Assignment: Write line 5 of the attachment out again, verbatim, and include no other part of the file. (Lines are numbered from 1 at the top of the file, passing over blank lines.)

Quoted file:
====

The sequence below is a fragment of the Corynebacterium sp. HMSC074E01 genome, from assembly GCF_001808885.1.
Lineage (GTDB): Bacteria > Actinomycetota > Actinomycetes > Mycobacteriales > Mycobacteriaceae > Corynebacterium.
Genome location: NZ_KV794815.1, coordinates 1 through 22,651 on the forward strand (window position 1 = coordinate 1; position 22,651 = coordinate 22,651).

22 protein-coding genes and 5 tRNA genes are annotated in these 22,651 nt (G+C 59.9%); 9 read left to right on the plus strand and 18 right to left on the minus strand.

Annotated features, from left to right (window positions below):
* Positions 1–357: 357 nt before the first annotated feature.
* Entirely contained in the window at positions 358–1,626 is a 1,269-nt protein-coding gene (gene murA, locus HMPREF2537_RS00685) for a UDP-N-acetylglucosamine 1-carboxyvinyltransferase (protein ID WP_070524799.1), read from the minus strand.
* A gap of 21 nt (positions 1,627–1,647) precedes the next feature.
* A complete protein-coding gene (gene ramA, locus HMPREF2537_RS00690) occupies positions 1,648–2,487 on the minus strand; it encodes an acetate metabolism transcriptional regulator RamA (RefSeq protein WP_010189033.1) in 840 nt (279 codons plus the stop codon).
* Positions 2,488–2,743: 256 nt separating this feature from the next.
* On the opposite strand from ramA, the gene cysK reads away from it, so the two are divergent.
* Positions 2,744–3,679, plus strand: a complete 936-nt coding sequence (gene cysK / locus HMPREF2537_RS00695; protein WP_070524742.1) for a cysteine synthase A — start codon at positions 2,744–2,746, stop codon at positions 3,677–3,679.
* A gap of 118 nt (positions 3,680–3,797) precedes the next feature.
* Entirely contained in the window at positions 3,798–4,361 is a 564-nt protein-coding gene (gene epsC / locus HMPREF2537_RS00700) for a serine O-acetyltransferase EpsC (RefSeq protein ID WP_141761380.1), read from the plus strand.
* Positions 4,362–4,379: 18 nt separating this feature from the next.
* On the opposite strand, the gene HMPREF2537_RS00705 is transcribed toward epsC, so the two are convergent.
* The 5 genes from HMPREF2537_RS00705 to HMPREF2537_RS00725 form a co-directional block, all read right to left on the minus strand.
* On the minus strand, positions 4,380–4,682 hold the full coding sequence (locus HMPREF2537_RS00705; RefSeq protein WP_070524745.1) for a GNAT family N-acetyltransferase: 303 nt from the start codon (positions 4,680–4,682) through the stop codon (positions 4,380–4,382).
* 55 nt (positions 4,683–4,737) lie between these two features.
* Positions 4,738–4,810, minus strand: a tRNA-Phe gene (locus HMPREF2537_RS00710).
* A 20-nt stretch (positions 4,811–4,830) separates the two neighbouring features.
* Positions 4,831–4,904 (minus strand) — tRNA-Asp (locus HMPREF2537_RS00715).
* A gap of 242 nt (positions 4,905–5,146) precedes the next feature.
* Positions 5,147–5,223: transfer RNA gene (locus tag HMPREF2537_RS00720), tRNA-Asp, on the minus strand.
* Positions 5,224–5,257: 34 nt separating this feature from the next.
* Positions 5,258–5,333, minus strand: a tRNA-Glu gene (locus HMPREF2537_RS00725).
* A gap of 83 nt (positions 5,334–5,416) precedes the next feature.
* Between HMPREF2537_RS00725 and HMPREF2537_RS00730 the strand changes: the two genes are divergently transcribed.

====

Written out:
Annotated features, from left to right (window positions below):